Canadian cum American violinist Lara St. John is a classical maverick without peer. The scintillating Bach of her youth, Bach: Works for Solo Violin (Well Tempered Productions, 1996), gave way a decade later to her fully mature Bach of The Six Sonatas & Partitas for Violin Solo (Ancalagon, 2007), and then to diamond-splendid Hindson, Corigliano, and Liszt (Hindson: Violin Concerto; Corigliano: Suite from the Red Violin, Ancalagon, 2008). A creatively restless spirit, St. John returns to the fold with a classic pairing of Antonio Vivaldi's Le Quattro Stagioni (The Four Seasons) with Astor Piazzolla's Argentinian translation of the same, Las Cuatro Estacionces Portenas (The Four Seasons of Buenos Aires), as realized by Leonid Desyatnikov. We are fortunate to have such a fertile young talent to express these two disparate musical views.
Vivaldi's Four Seasons was composed as the opening four violin concertos of his collection of twelve concertos, Op. 8, entitled Il cimento dell'armonia e dell'inventione (The Contest between Harmony and Invention), first published in 1725. Ever the multi-media maven, Vivaldi prepared the four concertos to be matched with four sonnets, each celebrating one of the four seasons. This was an early form of program music; that is, music written with a temporal program in mind. In the Four Seasons, Vivaldi has dogs barking, birds tweeting, and ice storms freezing. Vivaldi's Seasons anticipated Beethoven's Sixth Symphony(The Pastoral) and Berlioz's Symphonie Fantastique.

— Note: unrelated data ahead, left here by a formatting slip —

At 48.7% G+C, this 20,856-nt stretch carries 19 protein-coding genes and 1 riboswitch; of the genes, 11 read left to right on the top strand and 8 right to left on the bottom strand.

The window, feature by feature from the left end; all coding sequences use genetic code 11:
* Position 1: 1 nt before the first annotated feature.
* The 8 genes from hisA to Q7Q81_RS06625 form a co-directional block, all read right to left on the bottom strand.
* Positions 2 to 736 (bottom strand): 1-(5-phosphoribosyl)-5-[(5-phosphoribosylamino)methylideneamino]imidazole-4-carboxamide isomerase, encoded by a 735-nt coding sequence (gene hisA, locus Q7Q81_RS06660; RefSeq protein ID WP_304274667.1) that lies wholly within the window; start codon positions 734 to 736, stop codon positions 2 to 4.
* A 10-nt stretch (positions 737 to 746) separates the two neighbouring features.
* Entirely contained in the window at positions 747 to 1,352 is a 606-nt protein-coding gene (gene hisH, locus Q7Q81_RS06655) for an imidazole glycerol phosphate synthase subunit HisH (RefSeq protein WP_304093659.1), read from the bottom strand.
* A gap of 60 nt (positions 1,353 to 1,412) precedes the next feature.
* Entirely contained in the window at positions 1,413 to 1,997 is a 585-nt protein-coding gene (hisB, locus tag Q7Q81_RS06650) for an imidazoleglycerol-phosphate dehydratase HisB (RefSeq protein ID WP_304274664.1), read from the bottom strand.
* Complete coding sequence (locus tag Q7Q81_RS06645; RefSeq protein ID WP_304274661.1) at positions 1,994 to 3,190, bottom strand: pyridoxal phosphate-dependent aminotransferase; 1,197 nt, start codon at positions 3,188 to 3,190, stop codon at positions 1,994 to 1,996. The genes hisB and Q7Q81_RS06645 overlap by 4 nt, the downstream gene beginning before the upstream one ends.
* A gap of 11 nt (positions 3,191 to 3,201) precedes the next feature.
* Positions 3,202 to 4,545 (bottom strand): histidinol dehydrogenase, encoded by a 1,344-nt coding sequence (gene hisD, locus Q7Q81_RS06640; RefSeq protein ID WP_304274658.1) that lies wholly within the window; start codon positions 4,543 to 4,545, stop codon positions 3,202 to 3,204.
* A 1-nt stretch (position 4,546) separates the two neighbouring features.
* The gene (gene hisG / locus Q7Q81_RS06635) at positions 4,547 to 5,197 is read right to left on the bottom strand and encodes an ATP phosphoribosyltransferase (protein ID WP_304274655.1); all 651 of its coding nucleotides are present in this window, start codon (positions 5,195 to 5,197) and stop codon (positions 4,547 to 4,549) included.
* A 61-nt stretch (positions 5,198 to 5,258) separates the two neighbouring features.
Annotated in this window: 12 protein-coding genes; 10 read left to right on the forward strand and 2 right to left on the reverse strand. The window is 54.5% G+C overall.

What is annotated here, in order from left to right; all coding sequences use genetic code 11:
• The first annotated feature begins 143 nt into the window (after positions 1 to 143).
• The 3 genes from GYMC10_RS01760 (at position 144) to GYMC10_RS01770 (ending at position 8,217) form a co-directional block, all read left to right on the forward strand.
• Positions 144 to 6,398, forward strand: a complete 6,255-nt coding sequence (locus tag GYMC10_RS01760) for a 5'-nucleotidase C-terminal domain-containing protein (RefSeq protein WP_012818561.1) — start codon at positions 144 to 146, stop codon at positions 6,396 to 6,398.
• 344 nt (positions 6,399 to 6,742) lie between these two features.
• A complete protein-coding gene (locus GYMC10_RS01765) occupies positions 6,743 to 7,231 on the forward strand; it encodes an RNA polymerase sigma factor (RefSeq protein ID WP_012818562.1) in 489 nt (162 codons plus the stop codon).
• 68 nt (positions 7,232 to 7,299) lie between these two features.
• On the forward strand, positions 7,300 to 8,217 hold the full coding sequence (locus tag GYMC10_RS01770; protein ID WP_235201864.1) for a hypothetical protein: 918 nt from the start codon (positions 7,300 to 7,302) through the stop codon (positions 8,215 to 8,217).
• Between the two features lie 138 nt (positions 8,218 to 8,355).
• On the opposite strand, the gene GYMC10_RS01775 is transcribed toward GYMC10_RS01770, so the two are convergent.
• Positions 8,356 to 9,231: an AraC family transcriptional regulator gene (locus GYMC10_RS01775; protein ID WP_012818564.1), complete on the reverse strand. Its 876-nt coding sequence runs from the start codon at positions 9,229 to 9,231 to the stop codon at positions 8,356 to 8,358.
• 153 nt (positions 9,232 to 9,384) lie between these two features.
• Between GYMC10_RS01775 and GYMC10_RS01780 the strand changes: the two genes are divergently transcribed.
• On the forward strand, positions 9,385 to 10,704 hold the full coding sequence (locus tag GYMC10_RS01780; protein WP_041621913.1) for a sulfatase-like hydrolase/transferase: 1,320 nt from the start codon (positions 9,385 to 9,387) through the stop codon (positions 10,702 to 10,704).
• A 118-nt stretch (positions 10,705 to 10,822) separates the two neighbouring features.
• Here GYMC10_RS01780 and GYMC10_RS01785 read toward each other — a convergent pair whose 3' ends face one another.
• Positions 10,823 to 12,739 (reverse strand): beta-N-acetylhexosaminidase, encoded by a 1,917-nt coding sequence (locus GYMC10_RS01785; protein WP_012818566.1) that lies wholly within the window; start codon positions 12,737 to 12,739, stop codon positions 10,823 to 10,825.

What St. John brings to these much-loved and recorded concertos is warmth. With much of the '90s and '00s devoted to period instrument and performance standards for Vivaldi's music, giving that music a somewhat harsh and cold beauty, St. John throws open the windows, rips down the drapes, and issues a definitive modern set. St. John's 1779 "Salabue" Guadagnini instrument has a deep honey-mahogany in the low and midrange, well-suited for the Summer and Fall suites, and a bright even high register for Winter and Spring. St. John's precise Baroque modulations, well crafted by her Bach performances, are exercised here.
St. John and her 200-plus year-old fiddle easily modulate from the moderate climes of Italy to the humid, sensual ones of the "Paris of the West," Buenos Aires. Astor Piazzolla did not set out to compose a set of juxtaposing Four Seasons. In 1965, he composed "Verano Porteno" ("Buenos Aires Summer") as part of his music for the play Melenita de oro by Alberto Rodriguez Munoz. It was not until 1970 that Piazzolla provided the other three seasons, and then 1999 for Russian composer Leonid Desyatnikov to arrange the piece for solo violin and string orchestra, liberally interpolating Vivaldi throughout the Piazzolla score. St. John confronts Piazzolla with a panache and intellect that perfectly captures the organic beauty of the tango, while infusing it with the spirit of 18th Century Italy.
Gratefully, St. John continues to eschew the "standard" repertoire for her more creative whims, this brilliant Four Seasons pairing being a fine example.
Antonio Vivaldi (1678-1741): Concerto in E Major, Op. 8/1, RV 269
(Spring); Concerto in G Minor, Op. 8/2, RV 315 (Summer); Concerto in
F Major, Op. 8/3, RV 293 (Autumn); Concerto in F Minor, Op. 8/4, RV
297 (Winter); Astor Piazzolla (1921-1992): Otono Porteno (Autumn);
Invierno Porteno (Winter); Primavera Portena (Spring); Verano Porteno
Lara St. John: violin (1779 "Salabue" Guadagnini); Bruno Procopio:
harpsichord; Edgar A. Calderon: cello; The Simon Bolivar Youth
Orchestra of Venezuela, Eduardo Marturet.
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